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Old October 31st, 2004, 01:09 AM   #1
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HDTV makes film look like video

Hi all,

I just setup my friends brand new HDTV Compatible Phillips 86cm 16:9 TV with SD digital set top box. The picture looks pretty damn good for video but when watching films it made everything look and feel like video.

Last night they showed "Back to the future 2" and "Batman and Robin". It seriously looked like they had done a reshoot on digibeta,I even asked myself is this a strange dream.

I found particulary in Batman all the sets looked fake, and the movement looked interlaced. I am wondering if this has anything to do with my friends 100hrz crt, or is all digital TV on CRT's like this.

Any light on this issue?

Cheers,
Ben
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Old October 31st, 2004, 04:32 PM   #2
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are you watching DVD or signal from SD digital set top box? cause if from set top box you really need HD box to take advantage of HDTV.
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Old October 31st, 2004, 08:12 PM   #3
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NO DVD was fine, the movies wer being broadcast in SD, and they do not look like that on Analog.
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Old November 7th, 2004, 05:47 PM   #4
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why should I buy HD tv or HD -cams. I don't see why this is so hot nowadays. In a couple of more years (5-10) there will undoubtably be more HDV camcorders to choose from (and prices will come down?) IN the meanwhile you can better invest in working technology like xl2, dvx100, pd150, gm3/xm3 from one year from now)

that is my 8 cents!
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Old November 7th, 2004, 08:16 PM   #5
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I guess the tempation is there if youve got a project you really wanna make, you really need to add as much production value as possible. HD is one way to do that becasue even if it looks terrible, you can pitch it as being HD.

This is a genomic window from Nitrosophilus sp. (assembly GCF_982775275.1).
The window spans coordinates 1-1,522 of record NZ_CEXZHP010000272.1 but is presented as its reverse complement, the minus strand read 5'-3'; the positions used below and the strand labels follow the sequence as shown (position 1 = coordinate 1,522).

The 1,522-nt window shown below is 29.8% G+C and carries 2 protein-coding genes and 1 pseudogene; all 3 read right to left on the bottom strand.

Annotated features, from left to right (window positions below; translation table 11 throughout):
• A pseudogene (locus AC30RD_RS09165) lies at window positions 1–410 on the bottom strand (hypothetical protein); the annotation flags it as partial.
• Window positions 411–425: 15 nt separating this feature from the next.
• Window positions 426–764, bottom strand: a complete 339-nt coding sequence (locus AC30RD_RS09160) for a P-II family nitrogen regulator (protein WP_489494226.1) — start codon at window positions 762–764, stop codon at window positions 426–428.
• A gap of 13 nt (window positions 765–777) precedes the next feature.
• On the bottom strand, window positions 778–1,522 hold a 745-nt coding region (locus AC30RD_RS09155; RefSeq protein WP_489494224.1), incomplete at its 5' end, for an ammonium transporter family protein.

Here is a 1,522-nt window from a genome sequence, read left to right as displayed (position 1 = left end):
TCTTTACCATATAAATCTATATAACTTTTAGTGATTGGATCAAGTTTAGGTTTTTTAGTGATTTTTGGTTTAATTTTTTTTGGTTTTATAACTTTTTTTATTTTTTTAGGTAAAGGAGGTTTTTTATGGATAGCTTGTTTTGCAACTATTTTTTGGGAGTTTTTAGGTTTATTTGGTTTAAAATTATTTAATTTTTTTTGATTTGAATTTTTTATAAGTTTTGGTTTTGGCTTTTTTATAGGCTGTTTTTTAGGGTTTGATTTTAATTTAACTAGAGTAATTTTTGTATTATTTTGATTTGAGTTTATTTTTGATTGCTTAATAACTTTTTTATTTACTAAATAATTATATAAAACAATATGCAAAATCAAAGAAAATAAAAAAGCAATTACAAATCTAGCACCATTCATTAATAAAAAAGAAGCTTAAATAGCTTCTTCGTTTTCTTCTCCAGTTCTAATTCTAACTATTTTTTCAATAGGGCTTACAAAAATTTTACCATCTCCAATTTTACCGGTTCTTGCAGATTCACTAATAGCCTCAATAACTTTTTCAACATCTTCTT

Cheers,
Ben
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Old May 11th, 2005, 06:53 AM   #6
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After having another look at my friends TV recently i noticed that if you changed the pciture effect from something like "purescene 1250" to "100hz" it makes film look like film again and fixes the problem. The effect was decidely "to real" looking hence the video comparison.

It is facinating though to change the effect on and off when watching a movie and see what it really looked like on the set, as it were.
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Old January 12th, 2008, 05:49 AM   #7
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3 years later maybe an answer.

I came accross this at www.hdforindies.com


"Recently, looking around in Fry's and on another occasion, at Best Buy, I was shocked to see a Sony LCD showing Pirates of the Caribbean that had somehow changed the image to look like video. On further research, I found out that the 120Hz TV (that does not offer 5:5 for 24p source material) and the set's internal way of processing (probably doubling the 3:2 pulldown sequence to get to 120Hz) creates this lack of motion blur. As far as I know, 120Hz technology is supposed to fix one of the major problems with LCD technology -the motion lag (maybe not the correct term). So I guess it does that and then some. I still had a problem with all of the motion artifacting but this may be due to the source material (who knows what) or their way of splitting up the signal to 50 TVs.

I found that I'm not the only one to notice this problem:

see this review: http://hometheatermag.com/lcds/1207lcd/"


If you read this link it talks about the 'video' look being achieved through motion blur reduction technology.

I was lucky enough to see this same cadence again as i recently visited my friends house after all this time. This time they had a Philips plasma, and to my suprised it had the exact same effect. I could have sat there watching movies all day, just to see what they looked like if they were shot on video.

So... 3 years later but i guess this was what i was talking about!